Kendrick Lamar Speaks On The Spiritual Mindstate Behind To Pimp A Butterfly
With the surprise release of To Pimp A Butterfly earlier this week, Kendrick Lamar sat down with The New York Times to give some insight on the album. Rather than presenting the interview in a Q & A format, The New York Times article tells the story of the man behind the album, including his own thoughts along the way. Heads who have heard the new album can probably tell that Kendrick is on a mission to purify Hip-Hop and empower the people, and for Kendrick, this starts with religion.
Kendrick talks about accepting God as a teenager, in a Food 4 Less parking lot after a friend was killed. This revelation may also provide insight into the skit at the end of “Sing About Me, I’m Dying of Thirst” on good kid, m.A.A.d. city, where Kendrick and friends accept the Lord’s Prayer from an elderly woman after a traumatic day. It also potentially sheds light on the baptism scene in the video for “B*tch, Don’t Kill My Vibe,” as Kendrick chose to get baptized and live modestly in real life after the success of 2012’s good kid, m.A.A.d. city. Rather than embracing the wealth and fame his major-label debut propelled him into, Kendrick now sees himself as “the closest thing to a preacher” many of his fans have, saying “my word will never be as strong as God’s word. All I am is just a vessel, doing his work.”
To Pimp A Butterfly sees Kendrick experiencing “survivor’s guilt” from escaping the streets of Compton, and he talks about feeling unprepared for the uncertainty and depression that came with being accepted as the voice for his community. On trying to tie his emotions to his music and make it connect with his fans: “I have to make it where you truly understand: This is me pouring out my soul on the record. You’re gonna feel it because you too have pain. It might not be like mine, but you’re gonna feel it.”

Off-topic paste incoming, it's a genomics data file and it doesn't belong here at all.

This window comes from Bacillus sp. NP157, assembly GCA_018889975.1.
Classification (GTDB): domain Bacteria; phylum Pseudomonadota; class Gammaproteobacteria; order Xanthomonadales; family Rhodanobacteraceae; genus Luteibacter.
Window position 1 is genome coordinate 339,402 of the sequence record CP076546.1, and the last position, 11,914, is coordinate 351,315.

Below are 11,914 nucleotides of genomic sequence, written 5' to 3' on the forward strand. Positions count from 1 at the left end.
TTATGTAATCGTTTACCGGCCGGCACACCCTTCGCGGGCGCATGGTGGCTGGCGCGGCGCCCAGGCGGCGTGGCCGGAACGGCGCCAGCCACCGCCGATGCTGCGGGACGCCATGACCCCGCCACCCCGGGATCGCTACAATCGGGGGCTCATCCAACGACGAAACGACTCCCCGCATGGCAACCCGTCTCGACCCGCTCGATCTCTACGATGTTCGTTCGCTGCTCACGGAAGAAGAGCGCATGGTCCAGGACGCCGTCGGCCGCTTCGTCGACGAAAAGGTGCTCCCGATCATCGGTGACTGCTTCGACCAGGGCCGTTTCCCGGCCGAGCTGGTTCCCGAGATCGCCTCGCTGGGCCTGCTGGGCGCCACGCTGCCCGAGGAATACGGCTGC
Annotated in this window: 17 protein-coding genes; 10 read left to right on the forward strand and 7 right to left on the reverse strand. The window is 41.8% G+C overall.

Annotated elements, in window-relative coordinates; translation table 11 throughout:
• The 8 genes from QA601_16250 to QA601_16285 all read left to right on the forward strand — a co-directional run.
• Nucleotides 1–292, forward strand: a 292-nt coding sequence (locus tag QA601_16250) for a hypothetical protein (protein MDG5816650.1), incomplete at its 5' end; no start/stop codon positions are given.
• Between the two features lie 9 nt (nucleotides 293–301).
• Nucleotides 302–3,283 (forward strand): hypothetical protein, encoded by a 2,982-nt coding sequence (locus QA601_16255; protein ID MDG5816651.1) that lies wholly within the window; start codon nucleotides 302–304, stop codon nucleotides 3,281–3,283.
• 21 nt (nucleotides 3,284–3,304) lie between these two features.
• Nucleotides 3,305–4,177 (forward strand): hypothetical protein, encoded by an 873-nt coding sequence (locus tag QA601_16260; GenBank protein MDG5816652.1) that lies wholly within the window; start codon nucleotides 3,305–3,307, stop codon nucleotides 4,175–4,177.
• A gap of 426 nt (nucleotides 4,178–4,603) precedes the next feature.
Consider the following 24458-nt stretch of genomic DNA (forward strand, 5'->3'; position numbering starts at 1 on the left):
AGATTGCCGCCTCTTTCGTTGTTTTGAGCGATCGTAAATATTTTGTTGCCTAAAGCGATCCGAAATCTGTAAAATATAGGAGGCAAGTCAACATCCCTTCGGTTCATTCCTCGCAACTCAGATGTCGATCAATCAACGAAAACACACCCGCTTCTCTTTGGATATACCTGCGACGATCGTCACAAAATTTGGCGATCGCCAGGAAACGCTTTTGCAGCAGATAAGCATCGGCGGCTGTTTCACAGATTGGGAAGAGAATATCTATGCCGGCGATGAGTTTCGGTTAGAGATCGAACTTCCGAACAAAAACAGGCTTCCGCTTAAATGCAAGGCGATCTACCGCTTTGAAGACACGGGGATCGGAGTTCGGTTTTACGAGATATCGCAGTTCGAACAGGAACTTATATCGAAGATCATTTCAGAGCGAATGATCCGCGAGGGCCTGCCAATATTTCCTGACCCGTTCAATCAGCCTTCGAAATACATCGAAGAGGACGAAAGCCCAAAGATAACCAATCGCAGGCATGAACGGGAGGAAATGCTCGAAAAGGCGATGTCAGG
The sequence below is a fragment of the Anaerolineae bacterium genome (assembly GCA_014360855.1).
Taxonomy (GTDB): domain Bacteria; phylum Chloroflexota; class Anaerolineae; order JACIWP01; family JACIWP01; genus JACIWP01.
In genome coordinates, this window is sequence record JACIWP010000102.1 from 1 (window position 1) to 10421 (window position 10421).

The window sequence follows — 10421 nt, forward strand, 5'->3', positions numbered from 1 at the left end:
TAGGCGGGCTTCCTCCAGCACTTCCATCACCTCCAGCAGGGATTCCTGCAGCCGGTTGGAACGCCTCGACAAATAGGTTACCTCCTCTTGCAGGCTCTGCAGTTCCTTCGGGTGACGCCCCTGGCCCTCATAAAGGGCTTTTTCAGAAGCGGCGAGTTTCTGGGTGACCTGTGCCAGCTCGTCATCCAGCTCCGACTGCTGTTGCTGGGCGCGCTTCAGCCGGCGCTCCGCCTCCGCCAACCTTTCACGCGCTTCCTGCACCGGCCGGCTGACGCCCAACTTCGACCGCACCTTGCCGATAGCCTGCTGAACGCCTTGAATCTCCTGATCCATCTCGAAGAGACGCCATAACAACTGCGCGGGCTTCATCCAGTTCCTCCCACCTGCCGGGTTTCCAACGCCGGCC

The album also focuses on racial inequality, as Kendrick speaks on his personal experiences with the police, including his first of two house-raids at the age of 15. “I’ve been stomped in the back. I’m not talking to people from the suburbs, I’m talking as somebody who’s been snatched out of cars and had rifles pointed at me.”
Going back to the album itself, Kendrick says the cover art (pictured above) represents him “taking the same things that people call bad and bringing them with me to the next level, whether it’s around the world or to the Grammys or the White House. You can’t change where I come from or who I care about.” He says his inspiration for this album is “giving thought and game to people who don’t have it” and also “putting in the real work with these kids and these ex-convicts.” When you listen to the album, he says “I want you to get angry — I want you to get happy. I want you to feel disgusted. I want you to feel uncomfortable.”
To get the full story, be sure to read the full New York Times article here.